Installing Express in a MERN App

Installing Express in a MERN App

I thought that I would take the time to document this for myself as both times I did this previously I used different methods.  As Tony Horton likes to say in the P90x videos…

How do you know what to do if you don’t know what you did?

The following assumes that the project is separated into /client and /server folders.

    1.  Navigate to the /server folder
    2. Issue “yarn install” and accept the defaults

    3. Install Express

    4.   Create the initial server/index.js file.
      const express = require(‘express’);
      const path = require(‘path’);
      const publicPath = path.join(__dirname‘..\\..\\‘public’);
      module.exports = app => {
        app.use(express.static(publicPath)); // we will take the return value from express (a function);
        app.get(‘*’, (req, res=> {
          //necessary to handle routing issues
    5. Launch node (node server/index.js) and check the browser to verify that you get the expected result on localhost:5000
    6. Issue ‘node -v’ and ‘npm -v’ in order to get the corresponding versions of each
    7. Update server/package.json with the “engines”.  Use values from previous step.
       "engines": {
          "node": "15.5.0",
          "npm": "7.3.0"
    8. Add the start command to server/package.json.  The “start” launches the express server where the routes are defined.
       "scripts": {
          "dev": "react-scripts start",
          "build": "react-scripts build",
          "start": "node server/index.js",
    9. Create server/.gitignore, include “node_modules” in it
    10. Create the connection to Mongo.  This will involve putting the key values into environment values and not committing the key values
      const keys = require('./config/keys');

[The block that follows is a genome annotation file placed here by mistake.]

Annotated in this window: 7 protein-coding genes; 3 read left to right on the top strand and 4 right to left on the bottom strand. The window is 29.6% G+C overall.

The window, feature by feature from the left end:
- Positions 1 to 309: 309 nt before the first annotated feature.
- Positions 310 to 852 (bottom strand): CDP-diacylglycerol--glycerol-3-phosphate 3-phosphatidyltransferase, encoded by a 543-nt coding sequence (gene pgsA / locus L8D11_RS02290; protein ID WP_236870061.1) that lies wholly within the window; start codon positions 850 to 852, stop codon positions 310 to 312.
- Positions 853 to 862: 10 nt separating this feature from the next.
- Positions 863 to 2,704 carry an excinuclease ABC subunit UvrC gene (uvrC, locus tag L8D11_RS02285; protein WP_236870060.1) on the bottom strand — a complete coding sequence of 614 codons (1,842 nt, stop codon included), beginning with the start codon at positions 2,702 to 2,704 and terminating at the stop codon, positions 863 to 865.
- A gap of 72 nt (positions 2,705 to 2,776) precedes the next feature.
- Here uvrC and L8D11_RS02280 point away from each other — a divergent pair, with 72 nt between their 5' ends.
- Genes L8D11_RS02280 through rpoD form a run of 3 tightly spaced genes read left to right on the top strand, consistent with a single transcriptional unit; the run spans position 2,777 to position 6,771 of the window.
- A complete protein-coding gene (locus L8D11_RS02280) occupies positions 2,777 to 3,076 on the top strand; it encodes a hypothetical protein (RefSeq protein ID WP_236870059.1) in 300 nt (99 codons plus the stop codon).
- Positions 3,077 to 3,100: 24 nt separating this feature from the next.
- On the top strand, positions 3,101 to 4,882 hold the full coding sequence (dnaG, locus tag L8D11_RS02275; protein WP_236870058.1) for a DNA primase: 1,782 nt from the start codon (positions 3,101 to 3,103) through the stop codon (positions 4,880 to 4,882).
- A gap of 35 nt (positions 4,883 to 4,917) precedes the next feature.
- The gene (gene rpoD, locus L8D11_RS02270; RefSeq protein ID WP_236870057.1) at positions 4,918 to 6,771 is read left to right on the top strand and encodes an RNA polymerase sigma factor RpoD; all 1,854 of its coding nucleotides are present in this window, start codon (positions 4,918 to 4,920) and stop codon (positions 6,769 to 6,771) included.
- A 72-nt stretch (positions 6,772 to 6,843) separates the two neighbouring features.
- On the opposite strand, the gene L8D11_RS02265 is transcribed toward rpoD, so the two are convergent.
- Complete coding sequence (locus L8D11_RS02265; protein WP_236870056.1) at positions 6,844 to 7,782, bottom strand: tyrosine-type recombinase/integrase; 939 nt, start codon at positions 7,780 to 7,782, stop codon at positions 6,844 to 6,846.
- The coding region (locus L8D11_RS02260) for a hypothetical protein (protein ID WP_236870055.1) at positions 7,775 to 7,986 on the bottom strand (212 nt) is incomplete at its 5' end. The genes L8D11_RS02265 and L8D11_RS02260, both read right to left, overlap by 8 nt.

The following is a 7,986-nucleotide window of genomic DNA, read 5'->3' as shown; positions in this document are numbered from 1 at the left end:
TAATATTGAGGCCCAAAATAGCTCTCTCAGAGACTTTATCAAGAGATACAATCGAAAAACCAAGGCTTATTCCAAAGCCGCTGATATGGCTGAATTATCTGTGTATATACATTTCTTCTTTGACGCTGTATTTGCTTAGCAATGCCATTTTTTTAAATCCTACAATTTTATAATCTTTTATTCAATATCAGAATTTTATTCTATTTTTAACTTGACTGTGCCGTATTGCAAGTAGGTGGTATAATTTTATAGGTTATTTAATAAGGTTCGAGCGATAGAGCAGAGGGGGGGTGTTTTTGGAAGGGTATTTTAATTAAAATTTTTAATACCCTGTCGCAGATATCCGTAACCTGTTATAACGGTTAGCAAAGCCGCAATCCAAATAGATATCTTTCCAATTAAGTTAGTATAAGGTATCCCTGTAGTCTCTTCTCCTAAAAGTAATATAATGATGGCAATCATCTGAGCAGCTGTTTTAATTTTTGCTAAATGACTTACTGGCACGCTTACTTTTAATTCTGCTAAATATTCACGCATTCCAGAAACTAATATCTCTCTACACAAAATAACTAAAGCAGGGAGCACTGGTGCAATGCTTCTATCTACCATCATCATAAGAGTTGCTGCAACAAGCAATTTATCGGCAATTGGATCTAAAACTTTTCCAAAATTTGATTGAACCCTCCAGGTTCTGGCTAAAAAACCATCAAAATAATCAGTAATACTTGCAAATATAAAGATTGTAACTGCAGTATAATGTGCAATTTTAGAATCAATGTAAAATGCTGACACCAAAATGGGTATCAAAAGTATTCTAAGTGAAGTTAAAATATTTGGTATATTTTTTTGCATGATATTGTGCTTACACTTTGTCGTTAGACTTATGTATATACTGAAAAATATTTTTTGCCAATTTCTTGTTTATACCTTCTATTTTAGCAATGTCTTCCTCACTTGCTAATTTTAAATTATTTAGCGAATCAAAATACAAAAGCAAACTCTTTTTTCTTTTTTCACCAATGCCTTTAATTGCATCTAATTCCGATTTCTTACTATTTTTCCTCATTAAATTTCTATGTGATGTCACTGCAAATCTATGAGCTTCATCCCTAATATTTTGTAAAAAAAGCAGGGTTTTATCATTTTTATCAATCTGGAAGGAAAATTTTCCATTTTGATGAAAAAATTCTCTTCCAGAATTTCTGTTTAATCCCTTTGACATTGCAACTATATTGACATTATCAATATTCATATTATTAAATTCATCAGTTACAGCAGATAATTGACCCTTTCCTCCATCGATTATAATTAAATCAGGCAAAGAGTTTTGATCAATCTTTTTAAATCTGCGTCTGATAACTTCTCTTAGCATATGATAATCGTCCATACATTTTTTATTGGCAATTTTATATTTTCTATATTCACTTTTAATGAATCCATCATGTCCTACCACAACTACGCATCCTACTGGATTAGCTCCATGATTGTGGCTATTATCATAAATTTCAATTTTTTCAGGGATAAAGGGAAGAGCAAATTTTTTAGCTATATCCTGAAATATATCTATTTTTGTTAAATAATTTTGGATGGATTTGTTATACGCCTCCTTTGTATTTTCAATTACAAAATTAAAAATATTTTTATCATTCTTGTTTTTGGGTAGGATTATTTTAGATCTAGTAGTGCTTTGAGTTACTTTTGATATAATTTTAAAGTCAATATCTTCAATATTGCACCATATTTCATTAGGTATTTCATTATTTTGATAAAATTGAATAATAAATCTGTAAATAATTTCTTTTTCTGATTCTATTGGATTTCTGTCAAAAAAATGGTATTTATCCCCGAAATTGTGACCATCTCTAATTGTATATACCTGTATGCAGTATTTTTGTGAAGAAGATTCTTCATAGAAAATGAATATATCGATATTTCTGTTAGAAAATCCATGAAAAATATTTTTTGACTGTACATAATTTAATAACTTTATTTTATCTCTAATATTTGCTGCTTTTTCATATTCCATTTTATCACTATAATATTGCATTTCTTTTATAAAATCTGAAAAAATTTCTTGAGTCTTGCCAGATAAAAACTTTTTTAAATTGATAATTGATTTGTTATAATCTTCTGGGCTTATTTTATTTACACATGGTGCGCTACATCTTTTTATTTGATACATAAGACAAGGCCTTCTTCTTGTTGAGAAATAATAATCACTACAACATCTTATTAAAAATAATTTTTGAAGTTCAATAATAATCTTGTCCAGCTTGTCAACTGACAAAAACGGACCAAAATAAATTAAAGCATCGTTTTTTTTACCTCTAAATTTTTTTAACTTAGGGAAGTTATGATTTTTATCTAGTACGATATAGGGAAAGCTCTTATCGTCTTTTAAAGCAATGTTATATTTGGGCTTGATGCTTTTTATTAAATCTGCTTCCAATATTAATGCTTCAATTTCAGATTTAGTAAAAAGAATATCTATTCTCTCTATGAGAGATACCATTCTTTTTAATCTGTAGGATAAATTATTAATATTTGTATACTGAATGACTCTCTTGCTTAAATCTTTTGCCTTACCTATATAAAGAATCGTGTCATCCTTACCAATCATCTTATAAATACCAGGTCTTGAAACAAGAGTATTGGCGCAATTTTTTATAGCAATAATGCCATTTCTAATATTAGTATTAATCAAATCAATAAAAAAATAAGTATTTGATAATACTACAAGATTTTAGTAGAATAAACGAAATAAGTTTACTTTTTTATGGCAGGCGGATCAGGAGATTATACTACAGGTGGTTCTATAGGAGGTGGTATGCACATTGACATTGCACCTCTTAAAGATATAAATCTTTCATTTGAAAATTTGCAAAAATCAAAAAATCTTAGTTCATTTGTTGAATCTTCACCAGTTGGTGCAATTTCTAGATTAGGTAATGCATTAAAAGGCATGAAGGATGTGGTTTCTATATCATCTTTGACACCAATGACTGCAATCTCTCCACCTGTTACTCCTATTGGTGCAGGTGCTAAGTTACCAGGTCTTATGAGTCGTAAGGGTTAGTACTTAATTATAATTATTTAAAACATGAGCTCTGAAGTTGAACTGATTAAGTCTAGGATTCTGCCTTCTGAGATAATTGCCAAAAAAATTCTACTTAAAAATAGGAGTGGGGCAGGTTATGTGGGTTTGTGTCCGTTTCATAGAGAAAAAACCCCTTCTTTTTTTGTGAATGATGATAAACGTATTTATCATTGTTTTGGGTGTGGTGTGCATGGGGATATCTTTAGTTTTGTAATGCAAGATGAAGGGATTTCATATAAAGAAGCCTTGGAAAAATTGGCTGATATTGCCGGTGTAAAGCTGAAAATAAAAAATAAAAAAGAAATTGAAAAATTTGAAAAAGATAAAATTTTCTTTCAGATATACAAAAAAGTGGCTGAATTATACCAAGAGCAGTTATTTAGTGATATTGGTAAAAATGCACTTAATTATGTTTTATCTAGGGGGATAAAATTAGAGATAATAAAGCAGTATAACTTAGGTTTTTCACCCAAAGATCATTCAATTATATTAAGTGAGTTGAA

const mongoose = require('mongoose');
      mongoose.Promise = global.Promise;
      try {
        // Connect to the MongoDB cluster
        mongoose.connect(keys.mongoURI, { useNewUrlParser: true, useUnifiedTopology: true }, () =>
          console.log(' Mongoose is connected'),
      } catch (e) {
        console.log('could not connect');
      module.exports = { mongoURI: 'mongodb+srv://' + process.env.REACT_APP_MONGO_DB_USER + ':' +
      process.env.REACT_APP_MONGO_DB_PASSWORD + '', };

      This is from /server/config/keys.js.  This code figures out which environment file to use.

      switch (process.env.NODE_ENV) {
        case 'production':
          module.exports = require('./production');
        case 'development':
          module.exports = require('./development');
        case 'staging':
          module.exports = require('./staging');
          module.exports = require('./development');

      And this is the server/config/development.js file that figures out which environment to use

      module.exports = {
          'mongodb+srv://' +
          process.env.REACT_APP_MONGO_DB_USER +
          ':' +
          process.env.REACT_APP_MONGO_DB_PASSWORD +
, ,
Blog Comments

[…] If you did set up a different test setup be sure to take care of your backend setup.  For example, in my MERN application I have three different environments (dev, staging and prod).  It seems silly to create a fourth environment.  Instead, just set your “test” environment to use dev’s credentials (see more here). […]

[…] In this step we look to see if the user in the incoming request matches a user.  For now we will compare it to the temporary user we created earlier.  Note that the jwt_secret is defined here – in my prod script this is moved to an environment variable (see here). […]

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